CBS News correspondent Kelly Cobiella reports for crocodile researcher Joe Wasilewski, it's proof of a big-time comeback.
The American crocodile, with an undeserved reputation as a man eater, is the alligator's shy, reclusive cousin. It's a species that, 30 years ago, was on the brink of extinction in the U.S.; and, until a few months ago, an endangered species.
Now, it's the height of hatching season, and it's Wasilewski's job to catch and catalogue the hundreds of baby crocodiles that have come out of their shells. He's the crocodile caretaker at Turkey Point Nuclear Power Plant. Yes, you read right. The nuclear power plant has become the main breeding ground for a giant lizard.
"Like a Godzilla movie," laughs Kevin O'Hare of Florida Power and Light.
You could call it a nuclear accident. When Florida Power and Light built its plant, the company also created a cooling system for it: 169 linear miles of canals and soft berms.
"i think what you'll fins is that it has the side effect of creating a great environment for the crocodiles," O'Hare says.
The high ground is so ideal for laying crocodile eggs that Turkey Point has become an enormous crocodile nursery. It's now home to about 500 full-grown crocodiles — a quarter of the country's entire adult crocodile population.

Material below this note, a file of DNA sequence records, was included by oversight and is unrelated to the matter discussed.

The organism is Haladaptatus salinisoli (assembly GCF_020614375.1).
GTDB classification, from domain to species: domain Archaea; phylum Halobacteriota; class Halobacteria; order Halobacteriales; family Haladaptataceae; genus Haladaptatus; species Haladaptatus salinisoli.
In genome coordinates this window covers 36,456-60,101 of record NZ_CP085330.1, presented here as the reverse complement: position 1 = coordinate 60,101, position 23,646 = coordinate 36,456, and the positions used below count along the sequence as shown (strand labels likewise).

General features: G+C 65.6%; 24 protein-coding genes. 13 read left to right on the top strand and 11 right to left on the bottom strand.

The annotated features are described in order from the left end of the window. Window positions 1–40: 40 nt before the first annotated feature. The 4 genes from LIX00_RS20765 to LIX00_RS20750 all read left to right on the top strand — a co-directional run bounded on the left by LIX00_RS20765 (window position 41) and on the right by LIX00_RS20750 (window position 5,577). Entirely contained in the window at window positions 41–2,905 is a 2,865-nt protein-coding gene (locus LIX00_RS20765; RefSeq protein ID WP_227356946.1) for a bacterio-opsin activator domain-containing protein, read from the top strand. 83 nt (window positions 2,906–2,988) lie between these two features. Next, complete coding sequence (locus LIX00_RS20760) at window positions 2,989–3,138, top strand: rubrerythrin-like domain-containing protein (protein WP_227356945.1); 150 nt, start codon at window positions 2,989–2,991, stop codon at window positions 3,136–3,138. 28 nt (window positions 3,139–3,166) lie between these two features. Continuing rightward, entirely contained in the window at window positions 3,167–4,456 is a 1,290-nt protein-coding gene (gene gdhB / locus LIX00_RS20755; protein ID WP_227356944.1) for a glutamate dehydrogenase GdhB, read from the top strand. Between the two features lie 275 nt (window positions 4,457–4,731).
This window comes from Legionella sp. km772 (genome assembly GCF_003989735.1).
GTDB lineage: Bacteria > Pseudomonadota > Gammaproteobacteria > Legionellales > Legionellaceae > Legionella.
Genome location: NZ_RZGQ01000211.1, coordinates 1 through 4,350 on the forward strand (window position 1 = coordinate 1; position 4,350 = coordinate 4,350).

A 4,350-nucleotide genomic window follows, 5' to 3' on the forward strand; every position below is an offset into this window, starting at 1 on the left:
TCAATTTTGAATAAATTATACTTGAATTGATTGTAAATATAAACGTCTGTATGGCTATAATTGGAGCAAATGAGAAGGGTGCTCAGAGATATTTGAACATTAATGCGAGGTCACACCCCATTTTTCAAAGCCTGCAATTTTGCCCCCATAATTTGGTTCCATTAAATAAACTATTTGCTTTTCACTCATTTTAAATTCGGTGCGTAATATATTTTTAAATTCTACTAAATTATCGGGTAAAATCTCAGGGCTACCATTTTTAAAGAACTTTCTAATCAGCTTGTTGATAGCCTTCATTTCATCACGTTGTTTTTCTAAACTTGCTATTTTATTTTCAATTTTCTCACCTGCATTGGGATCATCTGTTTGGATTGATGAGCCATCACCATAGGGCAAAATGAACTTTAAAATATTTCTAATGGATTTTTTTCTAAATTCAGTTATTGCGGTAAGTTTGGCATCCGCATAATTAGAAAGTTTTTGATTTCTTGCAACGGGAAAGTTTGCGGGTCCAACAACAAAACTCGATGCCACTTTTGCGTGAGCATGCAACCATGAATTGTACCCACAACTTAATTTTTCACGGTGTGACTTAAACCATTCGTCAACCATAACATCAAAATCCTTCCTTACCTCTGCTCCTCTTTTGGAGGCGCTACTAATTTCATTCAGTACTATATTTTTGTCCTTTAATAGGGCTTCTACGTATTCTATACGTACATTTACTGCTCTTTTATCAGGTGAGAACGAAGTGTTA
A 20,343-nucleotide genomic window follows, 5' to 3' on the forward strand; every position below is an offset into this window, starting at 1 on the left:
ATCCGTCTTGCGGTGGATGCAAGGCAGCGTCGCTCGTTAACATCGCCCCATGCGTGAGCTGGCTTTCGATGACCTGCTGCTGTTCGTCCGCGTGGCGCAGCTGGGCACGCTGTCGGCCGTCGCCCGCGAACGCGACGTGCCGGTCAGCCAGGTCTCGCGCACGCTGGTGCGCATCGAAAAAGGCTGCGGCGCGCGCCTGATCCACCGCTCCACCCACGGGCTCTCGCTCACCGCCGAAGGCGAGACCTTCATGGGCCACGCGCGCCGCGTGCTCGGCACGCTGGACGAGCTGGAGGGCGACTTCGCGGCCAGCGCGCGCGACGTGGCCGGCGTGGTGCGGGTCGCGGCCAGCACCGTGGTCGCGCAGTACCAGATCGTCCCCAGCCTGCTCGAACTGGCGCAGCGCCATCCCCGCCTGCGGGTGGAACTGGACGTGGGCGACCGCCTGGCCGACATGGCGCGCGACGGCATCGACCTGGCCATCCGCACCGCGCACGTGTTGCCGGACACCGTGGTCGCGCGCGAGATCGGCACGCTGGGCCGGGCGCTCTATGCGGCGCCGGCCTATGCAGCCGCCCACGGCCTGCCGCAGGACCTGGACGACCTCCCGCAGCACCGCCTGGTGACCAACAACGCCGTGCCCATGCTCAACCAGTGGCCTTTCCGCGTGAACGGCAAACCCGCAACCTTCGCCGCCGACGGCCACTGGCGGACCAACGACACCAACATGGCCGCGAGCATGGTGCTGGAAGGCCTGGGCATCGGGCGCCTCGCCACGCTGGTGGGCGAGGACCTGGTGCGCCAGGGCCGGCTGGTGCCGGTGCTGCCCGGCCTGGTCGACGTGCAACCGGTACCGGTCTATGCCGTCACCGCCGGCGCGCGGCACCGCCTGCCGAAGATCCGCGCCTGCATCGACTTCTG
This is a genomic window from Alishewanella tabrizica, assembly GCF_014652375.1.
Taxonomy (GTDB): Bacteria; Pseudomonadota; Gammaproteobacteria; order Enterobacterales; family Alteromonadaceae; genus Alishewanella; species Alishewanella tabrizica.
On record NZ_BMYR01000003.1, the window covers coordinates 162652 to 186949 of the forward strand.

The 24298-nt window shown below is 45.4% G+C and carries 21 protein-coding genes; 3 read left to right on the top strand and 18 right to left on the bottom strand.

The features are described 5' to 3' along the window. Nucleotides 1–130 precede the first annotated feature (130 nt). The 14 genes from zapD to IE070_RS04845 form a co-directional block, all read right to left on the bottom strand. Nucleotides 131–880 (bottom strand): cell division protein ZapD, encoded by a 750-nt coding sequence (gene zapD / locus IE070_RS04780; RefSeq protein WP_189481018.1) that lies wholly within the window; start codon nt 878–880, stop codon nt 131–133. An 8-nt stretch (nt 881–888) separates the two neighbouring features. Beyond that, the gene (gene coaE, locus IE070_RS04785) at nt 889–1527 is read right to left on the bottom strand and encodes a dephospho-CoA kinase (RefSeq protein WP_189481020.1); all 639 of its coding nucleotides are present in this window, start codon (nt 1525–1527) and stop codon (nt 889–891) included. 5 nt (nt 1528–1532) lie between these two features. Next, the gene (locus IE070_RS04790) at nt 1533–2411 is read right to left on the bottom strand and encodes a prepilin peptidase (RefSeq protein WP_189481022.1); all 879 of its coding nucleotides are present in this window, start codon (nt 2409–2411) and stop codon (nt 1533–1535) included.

Take, for example, 16 crocodile hatchlings all born from the same nest. A year from now, once they are back in the wild, only one of two will still be alive. How many will make it to adulthood?
"They are so tiny when they hatch that everybody wants to eat them — birds, fish, crustaceans. You know, different crabs and their own worst enemy are crocodiles," Wasilewski says.
Here, at least, the manmade dangers are gone. No roads where they can get run over, no public access for would-be poachers and no land for sale to developers.
"The natural world can co-exist with this power plant or with industry ... and thrive," Wasilewski says.
It is a crocodile paradise ... where you'd least expect it.